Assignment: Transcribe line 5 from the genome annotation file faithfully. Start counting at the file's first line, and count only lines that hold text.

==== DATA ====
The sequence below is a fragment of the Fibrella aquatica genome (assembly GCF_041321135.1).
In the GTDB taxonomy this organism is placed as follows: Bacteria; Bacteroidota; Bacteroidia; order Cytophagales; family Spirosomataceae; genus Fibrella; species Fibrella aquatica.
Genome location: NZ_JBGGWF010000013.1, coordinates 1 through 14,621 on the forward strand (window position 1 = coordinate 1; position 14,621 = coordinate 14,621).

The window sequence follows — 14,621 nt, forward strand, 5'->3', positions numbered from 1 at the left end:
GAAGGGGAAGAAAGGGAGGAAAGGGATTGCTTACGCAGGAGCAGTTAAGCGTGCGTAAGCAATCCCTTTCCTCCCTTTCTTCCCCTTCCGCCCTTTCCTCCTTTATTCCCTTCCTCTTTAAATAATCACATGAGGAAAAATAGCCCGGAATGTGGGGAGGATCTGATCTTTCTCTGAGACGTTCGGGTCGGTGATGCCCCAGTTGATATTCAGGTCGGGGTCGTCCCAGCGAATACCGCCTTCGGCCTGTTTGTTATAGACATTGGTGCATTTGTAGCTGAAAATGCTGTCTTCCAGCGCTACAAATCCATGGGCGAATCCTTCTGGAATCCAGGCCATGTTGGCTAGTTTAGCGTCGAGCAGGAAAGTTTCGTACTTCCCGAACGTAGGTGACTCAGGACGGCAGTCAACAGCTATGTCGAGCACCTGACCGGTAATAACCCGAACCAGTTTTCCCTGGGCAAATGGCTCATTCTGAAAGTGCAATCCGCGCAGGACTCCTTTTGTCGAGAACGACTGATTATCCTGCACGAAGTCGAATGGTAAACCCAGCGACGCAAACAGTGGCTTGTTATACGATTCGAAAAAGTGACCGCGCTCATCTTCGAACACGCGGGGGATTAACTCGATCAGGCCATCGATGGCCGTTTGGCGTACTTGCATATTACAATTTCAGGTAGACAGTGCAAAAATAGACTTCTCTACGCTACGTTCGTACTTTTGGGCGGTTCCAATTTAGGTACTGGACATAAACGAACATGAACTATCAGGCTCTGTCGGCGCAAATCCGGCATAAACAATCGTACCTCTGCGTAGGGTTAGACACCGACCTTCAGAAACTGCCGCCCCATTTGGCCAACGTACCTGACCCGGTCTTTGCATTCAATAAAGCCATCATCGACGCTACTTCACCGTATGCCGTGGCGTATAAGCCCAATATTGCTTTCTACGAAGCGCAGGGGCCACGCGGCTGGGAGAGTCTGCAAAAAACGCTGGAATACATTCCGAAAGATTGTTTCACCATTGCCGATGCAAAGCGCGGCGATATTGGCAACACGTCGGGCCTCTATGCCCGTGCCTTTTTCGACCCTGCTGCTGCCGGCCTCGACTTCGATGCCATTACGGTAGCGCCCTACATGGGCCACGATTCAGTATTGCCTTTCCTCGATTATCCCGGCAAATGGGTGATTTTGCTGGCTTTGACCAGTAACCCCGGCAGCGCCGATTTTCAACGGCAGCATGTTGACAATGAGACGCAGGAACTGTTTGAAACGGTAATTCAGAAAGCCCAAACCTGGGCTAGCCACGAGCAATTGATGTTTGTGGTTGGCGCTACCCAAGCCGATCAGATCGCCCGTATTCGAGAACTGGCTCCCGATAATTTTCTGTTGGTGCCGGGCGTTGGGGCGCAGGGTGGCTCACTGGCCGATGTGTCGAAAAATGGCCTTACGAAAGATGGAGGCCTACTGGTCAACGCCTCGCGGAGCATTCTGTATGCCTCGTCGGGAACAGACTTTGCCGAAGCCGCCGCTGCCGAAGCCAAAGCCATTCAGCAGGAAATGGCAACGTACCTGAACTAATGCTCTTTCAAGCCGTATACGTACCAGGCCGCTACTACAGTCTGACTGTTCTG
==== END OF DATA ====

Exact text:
GAAGGGGAAGAAAGGGAGGAAAGGGATTGCTTACGCAGGAGCAGTTAAGCGTGCGTAAGCAATCCCTTTCCTCCCTTTCTTCCCCTTCCGCCCTTTCCTCCTTTATTCCCTTCCTCTTTAAATAATCACATGAGGAAAAATAGCCCGGAATGTGGGGAGGATCTGATCTTTCTCTGAGACGTTCGGGTCGGTGATGCCCCAGTTGATATTCAGGTCGGGGTCGTCCCAGCGAATACCGCCTTCGGCCTGTTTGTTATAGACATTGGTGCATTTGTAGCTGAAAATGCTGTCTTCCAGCGCTACAAATCCATGGGCGAATCCTTCTGGAATCCAGGCCATGTTGGCTAGTTTAGCGTCGAGCAGGAAAGTTTCGTACTTCCCGAACGTAGGTGACTCAGGACGGCAGTCAACAGCTATGTCGAGCACCTGACCGGTAATAACCCGAACCAGTTTTCCCTGGGCAAATGGCTCATTCTGAAAGTGCAATCCGCGCAGGACTCCTTTTGTCGAGAACGACTGATTATCCTGCACGAAGTCGAATGGTAAACCCAGCGACGCAAACAGTGGCTTGTTATACGATTCGAAAAAGTGACCGCGCTCATCTTCGAACACGCGGGGGATTAACTCGATCAGGCCATCGATGGCCGTTTGGCGTACTTGCATATTACAATTTCAGGTAGACAGTGCAAAAATAGACTTCTCTACGCTACGTTCGTACTTTTGGGCGGTTCCAATTTAGGTACTGGACATAAACGAACATGAACTATCAGGCTCTGTCGGCGCAAATCCGGCATAAACAATCGTACCTCTGCGTAGGGTTAGACACCGACCTTCAGAAACTGCCGCCCCATTTGGCCAACGTACCTGACCCGGTCTTTGCATTCAATAAAGCCATCATCGACGCTACTTCACCGTATGCCGTGGCGTATAAGCCCAATATTGCTTTCTACGAAGCGCAGGGGCCACGCGGCTGGGAGAGTCTGCAAAAAACGCTGGAATACATTCCGAAAGATTGTTTCACCATTGCCGATGCAAAGCGCGGCGATATTGGCAACACGTCGGGCCTCTATGCCCGTGCCTTTTTCGACCCTGCTGCTGCCGGCCTCGACTTCGATGCCATTACGGTAGCGCCCTACATGGGCCACGATTCAGTATTGCCTTTCCTCGATTATCCCGGCAAATGGGTGATTTTGCTGGCTTTGACCAGTAACCCCGGCAGCGCCGATTTTCAACGGCAGCATGTTGACAATGAGACGCAGGAACTGTTTGAAACGGTAATTCAGAAAGCCCAAACCTGGGCTAGCCACGAGCAATTGATGTTTGTGGTTGGCGCTACCCAAGCCGATCAGATCGCCCGTATTCGAGAACTGGCTCCCGATAATTTTCTGTTGGTGCCGGGCGTTGGGGCGCAGGGTGGCTCACTGGCCGATGTGTCGAAAAATGGCCTTACGAAAGATGGAGGCCTACTGGTCAACGCCTCGCGGAGCATTCTGTATGCCTCGTCGGGAACAGACTTTGCCGAAGCCGCCGCTGCCGAAGCCAAAGCCATTCAGCAGGAAATGGCAACGTACCTGAACTAATGCTCTTTCAAGCCGTATACGTACCAGGCCGCTACTACAGTCTGACTGTTCTG